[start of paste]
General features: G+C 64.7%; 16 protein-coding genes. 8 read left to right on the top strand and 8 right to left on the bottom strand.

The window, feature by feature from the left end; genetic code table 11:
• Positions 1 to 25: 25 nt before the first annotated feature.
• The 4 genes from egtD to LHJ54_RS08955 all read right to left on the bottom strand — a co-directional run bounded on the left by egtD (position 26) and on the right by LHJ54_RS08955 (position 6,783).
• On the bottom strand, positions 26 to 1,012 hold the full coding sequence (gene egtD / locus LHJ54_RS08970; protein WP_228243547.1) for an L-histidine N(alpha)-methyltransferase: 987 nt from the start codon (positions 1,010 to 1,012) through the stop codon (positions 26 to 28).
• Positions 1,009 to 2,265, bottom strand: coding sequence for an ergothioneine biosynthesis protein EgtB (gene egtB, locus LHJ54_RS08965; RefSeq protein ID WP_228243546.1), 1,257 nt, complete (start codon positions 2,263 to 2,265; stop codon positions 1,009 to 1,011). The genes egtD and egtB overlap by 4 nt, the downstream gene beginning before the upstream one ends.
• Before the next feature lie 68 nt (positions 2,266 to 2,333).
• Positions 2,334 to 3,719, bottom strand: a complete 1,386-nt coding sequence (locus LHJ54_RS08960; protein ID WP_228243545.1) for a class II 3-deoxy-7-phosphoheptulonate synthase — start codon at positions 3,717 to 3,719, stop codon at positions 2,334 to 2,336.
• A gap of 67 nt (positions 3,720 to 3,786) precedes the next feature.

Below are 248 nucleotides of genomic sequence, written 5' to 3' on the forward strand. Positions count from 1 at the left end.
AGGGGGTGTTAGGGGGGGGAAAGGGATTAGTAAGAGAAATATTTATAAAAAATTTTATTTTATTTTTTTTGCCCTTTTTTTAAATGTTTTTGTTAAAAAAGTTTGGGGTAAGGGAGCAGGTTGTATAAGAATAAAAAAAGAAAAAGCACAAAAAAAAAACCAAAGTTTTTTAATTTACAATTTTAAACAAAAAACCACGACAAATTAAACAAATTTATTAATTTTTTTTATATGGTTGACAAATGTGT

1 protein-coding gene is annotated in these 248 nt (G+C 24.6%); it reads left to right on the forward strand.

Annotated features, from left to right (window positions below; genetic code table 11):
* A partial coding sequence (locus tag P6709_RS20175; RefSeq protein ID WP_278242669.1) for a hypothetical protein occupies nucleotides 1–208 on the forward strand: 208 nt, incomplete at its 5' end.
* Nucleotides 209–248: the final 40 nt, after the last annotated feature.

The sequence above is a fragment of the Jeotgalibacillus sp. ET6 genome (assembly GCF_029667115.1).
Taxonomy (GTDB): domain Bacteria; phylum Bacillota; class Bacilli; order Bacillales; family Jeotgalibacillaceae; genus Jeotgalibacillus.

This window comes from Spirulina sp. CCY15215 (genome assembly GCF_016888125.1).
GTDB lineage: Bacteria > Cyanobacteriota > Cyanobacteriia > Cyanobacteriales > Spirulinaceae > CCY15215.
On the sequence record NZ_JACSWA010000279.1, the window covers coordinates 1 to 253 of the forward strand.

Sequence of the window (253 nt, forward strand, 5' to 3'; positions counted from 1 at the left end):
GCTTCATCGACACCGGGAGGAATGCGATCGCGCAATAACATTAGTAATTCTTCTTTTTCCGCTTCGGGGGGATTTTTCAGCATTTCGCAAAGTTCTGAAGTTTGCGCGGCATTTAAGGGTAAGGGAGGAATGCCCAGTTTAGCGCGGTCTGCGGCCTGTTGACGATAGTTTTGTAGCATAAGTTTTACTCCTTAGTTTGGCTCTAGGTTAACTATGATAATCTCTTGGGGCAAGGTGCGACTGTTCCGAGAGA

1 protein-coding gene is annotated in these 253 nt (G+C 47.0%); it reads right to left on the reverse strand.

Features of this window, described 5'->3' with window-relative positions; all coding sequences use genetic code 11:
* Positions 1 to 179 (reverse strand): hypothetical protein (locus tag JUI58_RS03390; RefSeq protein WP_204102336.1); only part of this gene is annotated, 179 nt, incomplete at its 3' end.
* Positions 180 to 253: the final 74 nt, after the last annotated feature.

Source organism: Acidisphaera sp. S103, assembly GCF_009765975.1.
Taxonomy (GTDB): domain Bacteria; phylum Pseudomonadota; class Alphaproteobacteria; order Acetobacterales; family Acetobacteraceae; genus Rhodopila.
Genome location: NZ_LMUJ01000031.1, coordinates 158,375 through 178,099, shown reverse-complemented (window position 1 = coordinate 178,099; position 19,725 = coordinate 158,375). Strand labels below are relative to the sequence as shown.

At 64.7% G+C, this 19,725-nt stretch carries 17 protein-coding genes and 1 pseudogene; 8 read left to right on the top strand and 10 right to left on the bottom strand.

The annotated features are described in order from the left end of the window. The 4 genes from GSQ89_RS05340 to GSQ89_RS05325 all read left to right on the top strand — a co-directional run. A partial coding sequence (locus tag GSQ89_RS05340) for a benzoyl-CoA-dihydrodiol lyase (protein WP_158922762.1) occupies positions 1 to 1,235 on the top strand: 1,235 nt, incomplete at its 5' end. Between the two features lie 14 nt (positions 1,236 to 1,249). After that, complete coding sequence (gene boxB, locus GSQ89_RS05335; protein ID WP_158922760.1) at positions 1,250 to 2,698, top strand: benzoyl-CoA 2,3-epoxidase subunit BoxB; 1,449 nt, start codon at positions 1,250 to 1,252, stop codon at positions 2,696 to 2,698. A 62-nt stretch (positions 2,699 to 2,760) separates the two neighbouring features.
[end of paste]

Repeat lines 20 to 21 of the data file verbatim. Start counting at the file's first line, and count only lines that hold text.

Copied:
On the sequence record NZ_JACSWA010000279.1, the window covers coordinates 1 to 253 of the forward strand.

Sequence of the window (253 nt, forward strand, 5' to 3'; positions counted from 1 at the left end):